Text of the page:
In the 2005 election, Guy was a candidate for the National Party, standing in the Ōtaki electorate and being ranked 39th on the party list. He narrowly lost the election to Labour's Darren Hughes, by a margin of 1.00% or 382 votes.He entered Parliament as a list MP.
The 2005 New Zealand general election on Saturday 17 September 2005 determined the membership of the 48th New Zealand Parliament. One hundred and twenty-one MPs were elected to the New Zealand House of Representatives: 69 from single-member electorates, including one overhang seat, and 52 from party lists.
Ōtaki is a New Zealand Parliamentary electorate, spanning part of the coast of the lower North Island. The bulk of its population comes from the Horowhenua District, but it also takes in part of the northern Kapiti Coast, including the towns of Otaki and Waikanae, and part of Paraparaumu. The current MP for Ōtaki is Nathan Guy of the National Party. He has held this position since 2008 election.
Darren Colyn Hughes is a New Zealand former Member of Parliament between 2002 and 2011, first elected at the age of 24. He represented the Labour Party and was a Minister outside Cabinet in the Fifth Labour Government of New Zealand.
In the 2008 election he was again the candidate for Ōtaki, this time defeating Hughes by 1,354 votes.He increased his majority to 5,231 votes at the 2011 general election, and again at the 2014 general election to 7,782. He was re-elected MP for Ōtaki for the forth time in 2017.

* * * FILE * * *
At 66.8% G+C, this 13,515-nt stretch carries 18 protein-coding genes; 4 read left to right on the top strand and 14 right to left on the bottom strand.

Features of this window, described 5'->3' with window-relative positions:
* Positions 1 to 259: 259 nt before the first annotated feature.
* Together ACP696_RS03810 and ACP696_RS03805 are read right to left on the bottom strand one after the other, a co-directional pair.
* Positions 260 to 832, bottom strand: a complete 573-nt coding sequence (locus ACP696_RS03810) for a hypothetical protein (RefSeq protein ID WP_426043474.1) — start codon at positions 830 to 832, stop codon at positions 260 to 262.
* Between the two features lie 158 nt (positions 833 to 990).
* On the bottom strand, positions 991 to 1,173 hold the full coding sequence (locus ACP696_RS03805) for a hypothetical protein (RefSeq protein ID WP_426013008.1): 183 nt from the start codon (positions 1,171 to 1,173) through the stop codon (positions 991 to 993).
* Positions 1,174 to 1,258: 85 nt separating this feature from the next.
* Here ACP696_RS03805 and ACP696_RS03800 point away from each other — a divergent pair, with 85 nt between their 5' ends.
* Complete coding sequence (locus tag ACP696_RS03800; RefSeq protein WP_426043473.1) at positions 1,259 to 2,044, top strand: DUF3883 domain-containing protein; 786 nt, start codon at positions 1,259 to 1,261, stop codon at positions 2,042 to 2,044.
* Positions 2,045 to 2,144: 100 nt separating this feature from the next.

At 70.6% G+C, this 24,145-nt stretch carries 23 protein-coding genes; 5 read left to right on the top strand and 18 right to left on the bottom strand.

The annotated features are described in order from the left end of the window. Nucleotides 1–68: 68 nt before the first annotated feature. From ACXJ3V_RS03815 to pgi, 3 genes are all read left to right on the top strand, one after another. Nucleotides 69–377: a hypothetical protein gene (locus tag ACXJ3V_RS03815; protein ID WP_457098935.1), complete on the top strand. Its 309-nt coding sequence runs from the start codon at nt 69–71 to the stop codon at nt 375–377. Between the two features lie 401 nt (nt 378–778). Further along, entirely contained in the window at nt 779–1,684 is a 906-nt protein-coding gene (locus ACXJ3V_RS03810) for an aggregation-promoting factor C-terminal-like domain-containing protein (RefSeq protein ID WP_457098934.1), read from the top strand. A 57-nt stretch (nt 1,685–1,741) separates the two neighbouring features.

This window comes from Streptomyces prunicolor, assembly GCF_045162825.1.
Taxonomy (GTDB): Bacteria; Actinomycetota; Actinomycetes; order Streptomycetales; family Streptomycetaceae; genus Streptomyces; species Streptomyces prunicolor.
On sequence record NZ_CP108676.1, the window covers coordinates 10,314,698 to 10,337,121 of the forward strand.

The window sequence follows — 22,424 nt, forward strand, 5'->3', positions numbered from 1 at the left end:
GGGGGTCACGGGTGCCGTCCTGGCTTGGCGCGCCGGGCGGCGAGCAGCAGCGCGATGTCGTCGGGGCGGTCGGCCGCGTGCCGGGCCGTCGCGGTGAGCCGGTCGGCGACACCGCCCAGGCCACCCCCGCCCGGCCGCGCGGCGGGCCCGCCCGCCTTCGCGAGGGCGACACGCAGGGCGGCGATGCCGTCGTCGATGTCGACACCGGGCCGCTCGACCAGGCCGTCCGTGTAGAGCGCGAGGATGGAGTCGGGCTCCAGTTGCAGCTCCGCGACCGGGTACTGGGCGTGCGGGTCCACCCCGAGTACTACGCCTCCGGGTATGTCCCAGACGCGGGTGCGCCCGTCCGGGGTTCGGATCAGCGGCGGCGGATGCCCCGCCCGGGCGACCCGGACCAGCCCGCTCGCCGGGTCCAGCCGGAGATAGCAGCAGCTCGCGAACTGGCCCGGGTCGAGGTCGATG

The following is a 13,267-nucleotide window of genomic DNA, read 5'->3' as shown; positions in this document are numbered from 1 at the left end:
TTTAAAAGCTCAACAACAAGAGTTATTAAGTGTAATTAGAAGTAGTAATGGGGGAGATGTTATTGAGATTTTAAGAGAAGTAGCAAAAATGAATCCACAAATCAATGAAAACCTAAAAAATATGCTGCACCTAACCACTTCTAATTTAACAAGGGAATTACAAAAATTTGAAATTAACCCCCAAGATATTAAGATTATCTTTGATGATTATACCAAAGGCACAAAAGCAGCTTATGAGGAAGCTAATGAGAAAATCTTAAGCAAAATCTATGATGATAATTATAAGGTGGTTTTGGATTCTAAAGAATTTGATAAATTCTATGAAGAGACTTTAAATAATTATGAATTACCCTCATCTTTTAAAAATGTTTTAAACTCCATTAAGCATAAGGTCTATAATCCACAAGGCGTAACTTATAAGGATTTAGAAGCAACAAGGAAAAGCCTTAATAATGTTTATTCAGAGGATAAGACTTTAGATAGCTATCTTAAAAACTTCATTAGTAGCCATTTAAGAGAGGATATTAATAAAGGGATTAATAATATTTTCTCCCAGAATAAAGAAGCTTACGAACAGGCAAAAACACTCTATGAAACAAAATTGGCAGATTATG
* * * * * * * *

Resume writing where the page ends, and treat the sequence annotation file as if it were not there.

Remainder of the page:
The 2008 New Zealand general election was held on 8 November 2008 to determine the composition of the 49th New Zealand parliament. The conservative National Party, headed by its parliamentary leader John Key, won the largest share of votes and seats, ending nine years of government by the social-democratic Labour Party, led by Helen Clark. Key announced a week later that he would lead a National minority government with confidence-and-supply support from the ACT, United Future and Māori parties. The Governor-General swore Key in as New Zealand's 38th Prime Minister on 19 November 2008. This marked an end to nine years of Labour Party government, and the beginning of the Fifth National Government of New Zealand which would govern for 9 years, until its loss to the Labour Party in the 2017 general election.
The 2011 New Zealand general election on Saturday 26 November 2011 determined the membership of the 50th New Zealand Parliament.
The 2014 New Zealand general election took place on Saturday 20 September 2014 to determine the membership of the 51st New Zealand Parliament.
On 15 June 2009, Guy was selected as the new Minister of Internal Affairs, the National Library of New Zealand and other posts previously held by Richard Worth, who had resigned after allegations of sexual harassment.
On 14 December 2011, following the 2011 New Zealand general election, Guy was sworn in as the Minister of Immigration, Racing, Veterans' Affairs and Associate Minister for Primary Industries. Later that term, in January 2013, he was promoted to the role of Minister for Primary Industries. He held this position throughout the remainder of the Fifth National Government.
As of March 2018 [update] , he is the National Party's spokesperson for Agriculture, Biosecurity and Food Safety.
In 2005, Guy voted for the Marriage (Gender Clarification) Amendment Bill 2005, which would have amended the Marriage Act to define marriage as only between a man and a woman.
Guy voted against the Marriage (Definition of Marriage) Amendment Bill, a bill allowing same-sex couples to marry in New Zealand.
Palmerston North is a city in the North Island of New Zealand and the seat of the Manawatu-Wanganui region. Located in the eastern Manawatu Plains, the city is near the north bank of the Manawatu River, 35 km (22 mi) from the river's mouth, and 12 km (7 mi) from the end of the Manawatu Gorge, about 140 km (87 mi) north of the capital, Wellington. Palmerston North is the country's seventh-largest city and eighth-largest urban area, with an urban population of 86,600.
The Manawatu District is a local government district in the Manawatu-Wanganui Region in the North Island of New Zealand.